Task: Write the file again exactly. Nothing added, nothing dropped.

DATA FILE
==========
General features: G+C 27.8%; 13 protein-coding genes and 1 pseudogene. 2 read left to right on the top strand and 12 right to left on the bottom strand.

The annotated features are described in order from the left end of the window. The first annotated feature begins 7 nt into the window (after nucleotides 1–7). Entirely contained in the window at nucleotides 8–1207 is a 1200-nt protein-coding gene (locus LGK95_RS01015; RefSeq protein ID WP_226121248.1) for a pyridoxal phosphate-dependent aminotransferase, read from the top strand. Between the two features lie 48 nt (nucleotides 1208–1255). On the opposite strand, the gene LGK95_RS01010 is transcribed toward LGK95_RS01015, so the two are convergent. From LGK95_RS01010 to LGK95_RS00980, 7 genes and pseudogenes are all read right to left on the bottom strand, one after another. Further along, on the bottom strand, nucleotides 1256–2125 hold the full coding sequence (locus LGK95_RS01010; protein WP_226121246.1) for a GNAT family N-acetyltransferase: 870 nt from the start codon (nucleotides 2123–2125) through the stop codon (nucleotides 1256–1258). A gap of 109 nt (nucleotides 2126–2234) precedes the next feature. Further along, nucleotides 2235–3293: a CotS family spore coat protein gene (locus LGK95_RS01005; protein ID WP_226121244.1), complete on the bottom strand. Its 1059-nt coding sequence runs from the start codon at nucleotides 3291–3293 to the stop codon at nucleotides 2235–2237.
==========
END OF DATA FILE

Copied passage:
General features: G+C 27.8%; 13 protein-coding genes and 1 pseudogene. 2 read left to right on the top strand and 12 right to left on the bottom strand.

The annotated features are described in order from the left end of the window. The first annotated feature begins 7 nt into the window (after nucleotides 1–7). Entirely contained in the window at nucleotides 8–1207 is a 1200-nt protein-coding gene (locus LGK95_RS01015; RefSeq protein ID WP_226121248.1) for a pyridoxal phosphate-dependent aminotransferase, read from the top strand. Between the two features lie 48 nt (nucleotides 1208–1255). On the opposite strand, the gene LGK95_RS01010 is transcribed toward LGK95_RS01015, so the two are convergent. From LGK95_RS01010 to LGK95_RS00980, 7 genes and pseudogenes are all read right to left on the bottom strand, one after another. Further along, on the bottom strand, nucleotides 1256–2125 hold the full coding sequence (locus LGK95_RS01010; protein WP_226121246.1) for a GNAT family N-acetyltransferase: 870 nt from the start codon (nucleotides 2123–2125) through the stop codon (nucleotides 1256–1258). A gap of 109 nt (nucleotides 2126–2234) precedes the next feature. Further along, nucleotides 2235–3293: a CotS family spore coat protein gene (locus LGK95_RS01005; protein ID WP_226121244.1), complete on the bottom strand. Its 1059-nt coding sequence runs from the start codon at nucleotides 3291–3293 to the stop codon at nucleotides 2235–2237.